Please note: The IED/CIE program assistant, ITS department secretary, and ITS department associate do not discuss grades with students under any circumstances. This is disrespectful, and inappropriate actions may have consequences. If, in any given semester, the IED/CIE program assistant is taking an exam, an alternative ITS staff member will take over the exam procedures.

    Some of the common problems for students who do not pass the exam are: 1) the student did not answer the question; (2) the student answered only pieces of the question, but not all sub-questions; (3) the student supplied information but lacked analysis; (4) the student did not provide a thesis -- the exam should be argument-driven, not author-driven; (5) the student did not reference key authors or texts.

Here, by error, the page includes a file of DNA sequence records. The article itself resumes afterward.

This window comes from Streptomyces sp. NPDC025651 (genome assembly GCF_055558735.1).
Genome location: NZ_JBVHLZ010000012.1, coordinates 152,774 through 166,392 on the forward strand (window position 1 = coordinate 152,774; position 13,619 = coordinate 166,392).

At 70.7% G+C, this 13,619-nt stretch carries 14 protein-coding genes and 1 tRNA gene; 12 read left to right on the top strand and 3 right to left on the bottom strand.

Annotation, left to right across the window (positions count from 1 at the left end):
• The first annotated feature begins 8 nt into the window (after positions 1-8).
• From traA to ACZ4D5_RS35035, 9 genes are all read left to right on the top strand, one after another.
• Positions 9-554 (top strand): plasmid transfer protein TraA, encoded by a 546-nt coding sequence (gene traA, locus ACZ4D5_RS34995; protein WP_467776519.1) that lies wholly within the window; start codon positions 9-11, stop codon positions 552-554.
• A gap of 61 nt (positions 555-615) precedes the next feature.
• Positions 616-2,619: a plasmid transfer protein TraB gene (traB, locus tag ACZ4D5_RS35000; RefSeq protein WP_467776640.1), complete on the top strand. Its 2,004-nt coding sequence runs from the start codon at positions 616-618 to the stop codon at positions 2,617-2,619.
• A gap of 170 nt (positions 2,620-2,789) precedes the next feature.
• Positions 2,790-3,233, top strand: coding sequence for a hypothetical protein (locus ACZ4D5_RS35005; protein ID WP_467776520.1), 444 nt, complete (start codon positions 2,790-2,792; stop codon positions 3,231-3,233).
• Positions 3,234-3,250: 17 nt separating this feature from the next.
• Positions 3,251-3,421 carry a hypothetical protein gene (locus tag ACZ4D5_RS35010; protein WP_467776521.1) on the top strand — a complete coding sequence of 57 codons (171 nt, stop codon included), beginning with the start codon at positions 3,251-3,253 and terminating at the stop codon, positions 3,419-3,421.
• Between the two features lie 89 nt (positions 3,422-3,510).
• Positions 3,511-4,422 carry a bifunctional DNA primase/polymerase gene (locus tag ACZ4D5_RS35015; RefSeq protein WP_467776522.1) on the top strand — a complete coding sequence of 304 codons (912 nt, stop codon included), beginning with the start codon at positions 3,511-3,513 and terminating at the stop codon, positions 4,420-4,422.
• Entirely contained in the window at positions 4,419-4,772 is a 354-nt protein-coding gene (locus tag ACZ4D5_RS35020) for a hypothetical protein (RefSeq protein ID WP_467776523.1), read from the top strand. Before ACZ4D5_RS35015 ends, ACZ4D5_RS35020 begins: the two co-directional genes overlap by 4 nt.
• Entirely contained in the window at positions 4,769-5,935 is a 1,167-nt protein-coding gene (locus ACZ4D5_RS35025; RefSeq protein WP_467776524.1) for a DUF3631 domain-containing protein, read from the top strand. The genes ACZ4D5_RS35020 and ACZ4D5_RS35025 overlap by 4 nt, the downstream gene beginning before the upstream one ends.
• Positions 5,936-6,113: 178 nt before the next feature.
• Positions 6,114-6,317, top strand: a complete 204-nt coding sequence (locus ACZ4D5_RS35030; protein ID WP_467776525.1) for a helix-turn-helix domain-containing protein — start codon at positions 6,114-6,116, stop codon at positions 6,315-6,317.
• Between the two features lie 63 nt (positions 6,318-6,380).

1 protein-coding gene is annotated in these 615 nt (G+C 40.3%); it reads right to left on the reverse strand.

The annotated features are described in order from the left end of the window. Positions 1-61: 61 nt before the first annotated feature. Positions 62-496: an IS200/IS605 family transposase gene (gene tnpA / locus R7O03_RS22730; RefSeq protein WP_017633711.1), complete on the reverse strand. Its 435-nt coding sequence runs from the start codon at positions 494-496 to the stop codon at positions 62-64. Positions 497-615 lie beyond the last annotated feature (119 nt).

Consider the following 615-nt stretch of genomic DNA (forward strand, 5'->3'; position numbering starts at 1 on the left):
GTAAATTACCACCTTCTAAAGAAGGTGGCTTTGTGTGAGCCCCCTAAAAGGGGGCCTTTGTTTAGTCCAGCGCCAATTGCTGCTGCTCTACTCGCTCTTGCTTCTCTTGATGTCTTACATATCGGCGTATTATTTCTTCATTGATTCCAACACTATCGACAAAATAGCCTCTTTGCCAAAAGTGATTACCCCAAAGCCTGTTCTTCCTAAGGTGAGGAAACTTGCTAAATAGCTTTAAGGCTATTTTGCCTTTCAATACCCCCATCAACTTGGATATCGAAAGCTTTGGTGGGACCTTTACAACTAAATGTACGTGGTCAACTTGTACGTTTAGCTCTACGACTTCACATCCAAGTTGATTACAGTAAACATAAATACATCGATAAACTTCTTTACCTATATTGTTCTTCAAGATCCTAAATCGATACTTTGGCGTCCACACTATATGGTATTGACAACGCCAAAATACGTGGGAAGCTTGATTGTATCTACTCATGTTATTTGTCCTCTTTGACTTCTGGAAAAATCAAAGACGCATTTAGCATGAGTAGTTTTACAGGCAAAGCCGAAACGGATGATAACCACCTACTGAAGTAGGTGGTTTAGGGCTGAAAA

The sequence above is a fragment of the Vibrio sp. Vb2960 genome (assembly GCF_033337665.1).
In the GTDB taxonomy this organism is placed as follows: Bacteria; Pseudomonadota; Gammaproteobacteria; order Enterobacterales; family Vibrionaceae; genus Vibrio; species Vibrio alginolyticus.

The Specialization Exam, Ed.D. Students

    Guidelines for the Specialization Examination (“PM exam”) towards the Ed.D. Degree
    Components of Certification
    The certification of Ed.D. students in the International Education Development Program (IED) consists of the successful completion of four components: (1) the departmental certification examination (“AM exam”); (2) the specialization examination (“PM exam”); (3) the dissertation proposal defense; and (4) the Teachers College (TC) Human Subjects Research Training (IRB). Upon successful completion, a Departmental Recommendation for Certification is made to the Office of Doctoral Studies (ODS). The documentation is reviewed by ODS, after which the student becomes a doctoral candidate and is expected to fulfill the College requirement of continuous registration, graduating within a four-year timeline. This document describes the second part of this process—the examination in the area of the student's specialization. Please refer to the guidelines provided by ODS for all other requirements.